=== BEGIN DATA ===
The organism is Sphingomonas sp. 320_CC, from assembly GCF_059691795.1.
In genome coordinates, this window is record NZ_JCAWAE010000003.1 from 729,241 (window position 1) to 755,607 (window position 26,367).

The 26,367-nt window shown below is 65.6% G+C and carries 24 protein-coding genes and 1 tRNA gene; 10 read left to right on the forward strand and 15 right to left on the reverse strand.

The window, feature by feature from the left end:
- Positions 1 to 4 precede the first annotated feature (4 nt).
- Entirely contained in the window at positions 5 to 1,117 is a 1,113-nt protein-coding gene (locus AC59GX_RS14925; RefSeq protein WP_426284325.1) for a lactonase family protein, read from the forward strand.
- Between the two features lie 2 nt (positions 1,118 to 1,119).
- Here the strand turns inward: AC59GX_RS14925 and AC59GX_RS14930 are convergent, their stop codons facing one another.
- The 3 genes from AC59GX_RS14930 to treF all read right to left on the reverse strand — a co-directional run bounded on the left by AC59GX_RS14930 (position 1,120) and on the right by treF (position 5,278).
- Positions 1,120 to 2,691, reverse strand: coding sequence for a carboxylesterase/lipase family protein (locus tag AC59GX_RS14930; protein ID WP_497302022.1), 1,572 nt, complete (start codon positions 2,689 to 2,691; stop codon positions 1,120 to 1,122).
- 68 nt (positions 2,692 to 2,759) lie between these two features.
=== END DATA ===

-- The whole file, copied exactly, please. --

The organism is Sphingomonas sp. 320_CC, from assembly GCF_059691795.1.
In genome coordinates, this window is record NZ_JCAWAE010000003.1 from 729,241 (window position 1) to 755,607 (window position 26,367).

The 26,367-nt window shown below is 65.6% G+C and carries 24 protein-coding genes and 1 tRNA gene; 10 read left to right on the forward strand and 15 right to left on the reverse strand.

The window, feature by feature from the left end:
- Positions 1 to 4 precede the first annotated feature (4 nt).
- Entirely contained in the window at positions 5 to 1,117 is a 1,113-nt protein-coding gene (locus AC59GX_RS14925; RefSeq protein WP_426284325.1) for a lactonase family protein, read from the forward strand.
- Between the two features lie 2 nt (positions 1,118 to 1,119).
- Here the strand turns inward: AC59GX_RS14925 and AC59GX_RS14930 are convergent, their stop codons facing one another.
- The 3 genes from AC59GX_RS14930 to treF all read right to left on the reverse strand — a co-directional run bounded on the left by AC59GX_RS14930 (position 1,120) and on the right by treF (position 5,278).
- Positions 1,120 to 2,691, reverse strand: coding sequence for a carboxylesterase/lipase family protein (locus tag AC59GX_RS14930; protein ID WP_497302022.1), 1,572 nt, complete (start codon positions 2,689 to 2,691; stop codon positions 1,120 to 1,122).
- 68 nt (positions 2,692 to 2,759) lie between these two features.